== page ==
03 May 2016

Midwest is Best: How to Salad Correctly

A colleague who grew up in New Mexico once told me about the time she spent teaching in Iowa. At the end of her first year, she had a potluck party for her college students, most of whom had grown up within 75 miles or so of their humble state U. She decided it would be fun to cook up a big batch of green chili, just like she had grown up eating in New Mexico, to share something from her culture with her students. They didn't like it.  It was way too spicy for all of them (although, being from Iowa, they were extremely polite in their rejections).  The students all brought typical Midwestern potluck fare, and my colleague was absolutely aghast.  Snickers salad, various mismatched foods frozen in aspic, and hotdish all made the list, and they were all totally foreign and bizarre ideas to her. I loved that story when she told it to me years ago, because at the time I was new to the Rocky Mountain region and was therefore just learning what about my Midwestern upbringing was not universal.  Now here I am, ten years on, and I do the same thing with my (almost always) non-Midwestern students.  When I make some of these typical flyover-country "salads" for my students, I am a traditionalist, like a faithful Civil War battle recreationist.  I do also update some of these for more healthy consumption when I'm trying not to embarrass myself with my peers. But for the record, everyone usually loves the unhealthy, Grandma Riner version...

"Oriental" Cole Slaw: this one was so awesome to me as a kid, because it had uncooked ramen noodles in it!  How radical is that?!  My mom would never make it, I realize now because she had some standards.

Serves 12
1 16 - ounce package shredded cabbage with carrot (coleslaw mix)
4 green onions, thinly sliced
1 3-ounce package chicken-flavored ramen noodles, broken up
1/2 cup slivered almonds, toasted
1/2 cup sunflower seeds
1/2 cup salad oil
1/3 cup vinegar
1 tablespoon sugar
1/8 teaspoon ground black pepper

Combine coleslaw mix, green onions, ramen noodles (set aside seasoning packet for the dressing), almonds, and sunflower seeds in a salad bowl. Chill, covered, until serving time, up to 1 hour.

For dressing: In a screw-top jar, combine oil, vinegar, sugar, pepper and seasoning from the package of noodles. Cover and shake. Chill until serving time.

Before serving, shake dressing; pour over salad and toss to coat.

Take out some cabbage and replace with finely chopped broccoli or sliced sugar snap peas
Ditch the sunflower seeds and almonds for cashews (or not)
Replace the uncooked ramen noodles with 3-4 oz. cooked angel hair spaghetti, soba noodles, etc.
Replace dressing with this ginger-sesame viniagrette

Broccoli and Raisin Salad: The combination of sweet, bitter, and salty actually makes this much better than you're probably expecting. Honestly, though, it does look like baby diaper on a plate.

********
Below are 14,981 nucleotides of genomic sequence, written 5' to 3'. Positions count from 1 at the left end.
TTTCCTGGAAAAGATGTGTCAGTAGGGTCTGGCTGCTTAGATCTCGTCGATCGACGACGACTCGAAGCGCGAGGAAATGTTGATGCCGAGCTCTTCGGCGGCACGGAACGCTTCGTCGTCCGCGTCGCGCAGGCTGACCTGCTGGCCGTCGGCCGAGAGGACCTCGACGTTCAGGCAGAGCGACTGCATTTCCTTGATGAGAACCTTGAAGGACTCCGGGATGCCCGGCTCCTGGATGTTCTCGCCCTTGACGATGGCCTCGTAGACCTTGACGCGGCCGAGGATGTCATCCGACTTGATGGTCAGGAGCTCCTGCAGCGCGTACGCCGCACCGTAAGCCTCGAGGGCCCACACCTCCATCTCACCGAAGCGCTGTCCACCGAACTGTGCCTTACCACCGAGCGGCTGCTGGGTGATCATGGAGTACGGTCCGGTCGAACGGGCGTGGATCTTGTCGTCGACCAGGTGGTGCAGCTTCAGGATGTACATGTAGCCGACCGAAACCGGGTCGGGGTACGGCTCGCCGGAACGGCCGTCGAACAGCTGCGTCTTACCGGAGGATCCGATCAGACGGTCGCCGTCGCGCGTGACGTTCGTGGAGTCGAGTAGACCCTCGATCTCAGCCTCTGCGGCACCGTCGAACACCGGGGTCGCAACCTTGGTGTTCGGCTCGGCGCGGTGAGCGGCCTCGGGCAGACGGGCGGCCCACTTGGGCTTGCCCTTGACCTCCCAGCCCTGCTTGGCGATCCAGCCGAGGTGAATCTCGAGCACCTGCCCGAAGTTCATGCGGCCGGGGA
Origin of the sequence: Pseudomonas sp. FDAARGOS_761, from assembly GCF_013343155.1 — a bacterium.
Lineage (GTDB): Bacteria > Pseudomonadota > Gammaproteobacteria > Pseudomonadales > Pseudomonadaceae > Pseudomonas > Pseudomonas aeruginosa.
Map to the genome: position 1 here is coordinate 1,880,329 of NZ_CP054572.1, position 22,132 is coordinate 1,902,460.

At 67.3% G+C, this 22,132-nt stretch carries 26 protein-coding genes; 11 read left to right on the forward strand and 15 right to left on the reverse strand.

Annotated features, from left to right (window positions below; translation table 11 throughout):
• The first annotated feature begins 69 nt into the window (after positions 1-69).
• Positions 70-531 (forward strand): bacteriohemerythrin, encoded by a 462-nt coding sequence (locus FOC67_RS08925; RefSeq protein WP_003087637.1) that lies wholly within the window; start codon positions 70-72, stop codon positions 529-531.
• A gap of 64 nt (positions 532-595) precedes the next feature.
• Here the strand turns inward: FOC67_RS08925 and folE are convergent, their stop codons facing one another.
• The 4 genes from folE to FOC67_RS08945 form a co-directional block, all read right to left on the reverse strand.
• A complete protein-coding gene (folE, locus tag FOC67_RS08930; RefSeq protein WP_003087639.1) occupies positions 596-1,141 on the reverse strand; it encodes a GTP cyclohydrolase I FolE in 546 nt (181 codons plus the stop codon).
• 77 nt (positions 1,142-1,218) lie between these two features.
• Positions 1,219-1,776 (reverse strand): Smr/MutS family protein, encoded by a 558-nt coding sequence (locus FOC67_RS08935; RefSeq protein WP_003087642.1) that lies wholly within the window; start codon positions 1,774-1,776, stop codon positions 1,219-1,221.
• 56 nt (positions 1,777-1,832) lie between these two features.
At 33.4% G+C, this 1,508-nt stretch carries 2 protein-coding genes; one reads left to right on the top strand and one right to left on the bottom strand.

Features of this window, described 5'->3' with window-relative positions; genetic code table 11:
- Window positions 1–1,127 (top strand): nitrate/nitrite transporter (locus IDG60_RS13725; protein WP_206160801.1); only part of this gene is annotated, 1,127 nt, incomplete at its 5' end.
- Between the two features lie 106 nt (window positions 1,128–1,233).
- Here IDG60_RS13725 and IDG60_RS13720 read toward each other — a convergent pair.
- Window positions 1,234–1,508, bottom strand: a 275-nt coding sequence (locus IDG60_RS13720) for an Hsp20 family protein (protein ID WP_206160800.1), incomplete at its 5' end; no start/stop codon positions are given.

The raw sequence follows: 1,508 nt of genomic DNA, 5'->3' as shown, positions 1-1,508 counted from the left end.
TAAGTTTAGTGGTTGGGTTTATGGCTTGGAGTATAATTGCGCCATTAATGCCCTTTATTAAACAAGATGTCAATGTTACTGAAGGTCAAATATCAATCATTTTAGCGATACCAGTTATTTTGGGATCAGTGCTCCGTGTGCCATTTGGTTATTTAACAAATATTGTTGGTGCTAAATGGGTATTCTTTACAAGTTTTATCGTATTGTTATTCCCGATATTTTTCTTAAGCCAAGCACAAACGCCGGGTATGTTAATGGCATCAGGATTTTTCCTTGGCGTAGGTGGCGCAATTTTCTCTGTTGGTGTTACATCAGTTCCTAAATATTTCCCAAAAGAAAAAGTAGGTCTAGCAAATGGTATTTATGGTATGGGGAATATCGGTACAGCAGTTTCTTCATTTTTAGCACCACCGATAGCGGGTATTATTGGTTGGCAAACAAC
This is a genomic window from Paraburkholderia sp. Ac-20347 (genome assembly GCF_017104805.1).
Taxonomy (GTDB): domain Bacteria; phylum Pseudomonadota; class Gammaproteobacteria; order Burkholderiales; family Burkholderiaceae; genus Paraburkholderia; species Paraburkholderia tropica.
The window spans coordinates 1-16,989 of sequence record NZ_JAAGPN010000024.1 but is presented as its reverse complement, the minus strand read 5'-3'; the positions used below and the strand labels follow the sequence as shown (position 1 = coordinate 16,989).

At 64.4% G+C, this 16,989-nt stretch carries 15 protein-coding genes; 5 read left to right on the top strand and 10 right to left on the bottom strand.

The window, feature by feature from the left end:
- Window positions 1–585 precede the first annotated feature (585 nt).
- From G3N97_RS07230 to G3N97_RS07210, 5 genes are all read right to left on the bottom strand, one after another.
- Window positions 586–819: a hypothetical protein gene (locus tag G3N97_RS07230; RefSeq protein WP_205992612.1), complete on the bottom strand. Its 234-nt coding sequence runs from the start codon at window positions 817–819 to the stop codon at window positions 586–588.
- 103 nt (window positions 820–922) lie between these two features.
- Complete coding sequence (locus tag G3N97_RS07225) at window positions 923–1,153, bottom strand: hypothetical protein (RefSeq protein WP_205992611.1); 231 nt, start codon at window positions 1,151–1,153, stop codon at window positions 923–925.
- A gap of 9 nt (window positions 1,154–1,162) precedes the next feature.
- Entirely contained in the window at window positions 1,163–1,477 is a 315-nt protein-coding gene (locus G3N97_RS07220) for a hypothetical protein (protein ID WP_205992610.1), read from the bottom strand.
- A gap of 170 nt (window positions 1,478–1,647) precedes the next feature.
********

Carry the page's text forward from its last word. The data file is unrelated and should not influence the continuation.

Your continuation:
Serves 6
cups fresh broccoli florets (1 medium bunch)
3/4 cup golden raisins
1 small red onion, chopped
1/2 cup Miracle Whip
1 tablespoon white vinegar
2 teaspoons sugar
3 bacon strips, cooked and crumbled

In a large bowl, combine the broccoli, raisins and onion. In a small bowl, combine the Miracle Whip, vinegar and sugar. Pour over broccoli mixture; toss to coat. Sprinkle with bacon. Refrigerate for at least 2 hours before serving.

Blanch the broccoli
Add 1 cup boiled new potatoes + 2 chopped hard-boiled eggs
Omit the raisins (you substitute halved grapes): seriously, the sugar in the dressing is enough
Sub vegan mayo (Just Mayo is great) for the Miracle Whip

Apple Salad: My grandma made this one a lot, and I never liked it.  Somehow the mayo always ruined the apples for me (also, I hated bananas, because I was difficult). She never put mini-marshmallows in this, but I've seen it done at many a picnic. But it's still a salad, because MIDWEST.

Serves 12
4 large apples, diced
1 cup chopped celery
1 sliced banana
1 cup chopped walnuts
1/2 cup mayonnaise

In a large bowl, combine the apples, celery, banana and walnuts. Add mayonnaise; toss to coat. Cover and refrigerate until serving.

I'm just going to go ahead and make this the dessert it is trying to be. Add a cut up orange in there, too--what the hell. Get rid of the celery, and replace the mayo with honey-flavored Greek yogurt thinned out with a teaspoon or two of lime juice. Now you can put it on your waffles at brunch. 

Snickers Salad: No one in my family made this, and I was always bummed.  But Julie Hanson's mom made it, and I thought she was awesome (until I found out she was an alcoholic). 

Serves who cares you're going to die anyway
6 SNICKERS® bars, diced
12 oz. Cool Whip
5-6 green Granny Smith apples with peelings on, diced

Mix diced SNICKERS® bars with Cool Whip. Refrigerate overnight. This step is important. The next day, mix in diced apples. Chill at least 1 hour. 

Are you kidding?  I just wanted you all to know that this exists. Don't make this if you are over 10 years old. However, if you are trying to suck up to a 10-year-old, you should definitely bring this to the party.  And then drink a lot, because your life must be very sad to have to curry favor with a fickle 10-year-old. 

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